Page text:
Regions outside of the Bcl-2 homology domains, BH1 and BH2 protect a dopaminergic neuronal cell line from staurosporine-induced cell death

Young Jun Oh, Ann Uhland-Smith, Ji Eun Kim, Karen L. O'Malley

Research output: Contribution to journalArticle

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Abstract

Recent evidence demonstrates that the proto-oncogene product, Bcl-2 can protect cells from a variety of cell death-inducing stimuli. Because previous studies have demonstrated that protein kinase (PK) pathways may be involved in the regulation of cell death, we tested various PK inhibitors for their effects on cell death in a dopaminergic neuronal cell line, MN9D, as well as the potential of Bcl-2 family members and structural mutants to block this process. Cells expressing either human Bcl-2 (MN9D/Bcl-2), or neomycin (MhT9D/Neo; control cells) were treated with either staurosporine (0.25-2 μM) or trifluoperazine (10-100 μM). In control MN9D/Neo cells, both reagents led to a dose-dependent cell death with morphological features of apoptosis. Overexpression of Bcl-2 rescued cells from staurosporine-induced but not trifluoperazine-induced apoptotic cell death. Cell death induced by the specific PKC inhibitor, calphostin C was also significantly attenuated in MN9D/Bcl-2 cells indicating that a PKC pathway represents one mechanism by which Bcl-2 prevents staurosporine-induced cell death. Similarly, the Bcl-2 family member, Bcl-X(L) also blocked staurosporine-induced cell death in MN9D cells whereas overexpression of Bcl-X(S) or Bax did not. Finally, staurosporine-induced cell death was still blocked by the expression of clones encoding mutations in the Bcl-2 homology domains, BH1 and BH2, as well as C-terminally truncated Bcl-2. These data suggest that in the staurosporine-mediated cell death model Bcl-2 is not heterodimerizing to related proteins through these highly conserved structural domains nor does it need to be membrane-anchored. Thus, in this paradigm, either Bcl-2 functions as a homodimer or essential sequences lie outside of the BH1 or BH2 domains.

Original languageEnglish
Pages (from-to)133-142
Number of pages10
JournalMolecular Brain Research
Volume51
Issue number1-2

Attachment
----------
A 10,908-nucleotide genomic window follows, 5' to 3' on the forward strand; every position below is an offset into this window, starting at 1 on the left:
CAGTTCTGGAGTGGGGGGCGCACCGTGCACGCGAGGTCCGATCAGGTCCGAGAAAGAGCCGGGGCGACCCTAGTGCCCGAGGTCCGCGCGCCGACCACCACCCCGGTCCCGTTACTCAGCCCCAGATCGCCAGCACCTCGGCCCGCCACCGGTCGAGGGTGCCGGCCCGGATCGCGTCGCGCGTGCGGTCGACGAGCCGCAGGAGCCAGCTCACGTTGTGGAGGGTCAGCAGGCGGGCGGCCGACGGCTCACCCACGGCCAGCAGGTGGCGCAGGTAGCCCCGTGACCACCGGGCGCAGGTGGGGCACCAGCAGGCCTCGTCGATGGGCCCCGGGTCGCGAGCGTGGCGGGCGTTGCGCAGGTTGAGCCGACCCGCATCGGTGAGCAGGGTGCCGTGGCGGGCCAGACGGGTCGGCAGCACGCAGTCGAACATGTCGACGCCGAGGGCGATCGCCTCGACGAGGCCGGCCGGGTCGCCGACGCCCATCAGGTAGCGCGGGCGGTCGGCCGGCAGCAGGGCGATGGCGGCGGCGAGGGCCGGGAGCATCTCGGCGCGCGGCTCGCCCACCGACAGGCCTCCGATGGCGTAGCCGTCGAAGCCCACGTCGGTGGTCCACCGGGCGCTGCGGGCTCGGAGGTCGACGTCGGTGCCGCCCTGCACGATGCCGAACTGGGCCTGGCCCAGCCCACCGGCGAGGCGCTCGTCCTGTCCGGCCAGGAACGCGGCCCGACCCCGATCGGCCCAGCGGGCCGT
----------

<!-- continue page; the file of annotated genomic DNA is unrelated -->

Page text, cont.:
DOIs
Publication statusPublished - 1997 Nov 1

Fingerprint

Staurosporine
Cell Death
Cell Line
Trifluoperazine
Neomycin
Proto-Oncogenes
Oncogene Proteins
Protein Kinase Inhibitors
Protein Kinases
Clone Cells
Apoptosis
Mutation

All Science Journal Classification (ASJC) codes

  • Molecular Biology
  • Cellular and Molecular Neuroscience

Cite this

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title = "Regions outside of the Bcl-2 homology domains, BH1 and BH2 protect a dopaminergic neuronal cell line from staurosporine-induced cell death",
abstract = "Recent evidence demonstrates that the proto-oncogene product, Bcl-2 can protect cells from a variety of cell death-inducing stimuli. Because previous studies have demonstrated that protein kinase (PK) pathways may be involved in the regulation of cell death, we tested various PK inhibitors for their effects on cell death in a dopaminergic neuronal cell line, MN9D, as well as the potential of Bcl-2 family members and structural mutants to block this process. Cells expressing either human Bcl-2 (MN9D/Bcl-2), or neomycin (MhT9D/Neo; control cells) were treated with either staurosporine (0.25-2 μM) or trifluoperazine (10-100 μM). In control MN9D/Neo cells, both reagents led to a dose-dependent cell death with morphological features of apoptosis. Overexpression of Bcl-2 rescued cells from staurosporine-induced but not trifluoperazine-induced apoptotic cell death. Cell death induced by the specific PKC inhibitor, calphostin C was also significantly attenuated in MN9D/Bcl-2 cells indicating that a PKC pathway represents one mechanism by which Bcl-2 prevents staurosporine-induced cell death. Similarly, the Bcl-2 family member, Bcl-X(L) also blocked staurosporine-induced cell death in MN9D cells whereas overexpression of Bcl-X(S) or Bax did not. Finally, staurosporine-induced cell death was still blocked by the expression of clones encoding mutations in the Bcl-2 homology domains, BH1 and BH2, as well as C-terminally truncated Bcl-2. These data suggest that in the staurosporine-mediated cell death model Bcl-2 is not heterodimerizing to related proteins through these highly conserved structural domains nor does it need to be membrane-anchored. Thus, in this paradigm, either Bcl-2 functions as a homodimer or essential sequences lie outside of the BH1 or BH2 domains.",
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Regions outside of the Bcl-2 homology domains, BH1 and BH2 protect a dopaminergic neuronal cell line from staurosporine-induced cell death. / Oh, Young Jun; Uhland-Smith, Ann; Kim, Ji Eun; O'Malley, Karen L.

In: Molecular Brain Research, Vol. 51, No. 1-2, 01.11.1997, p. 133-142.

Research output: Contribution to journalArticle

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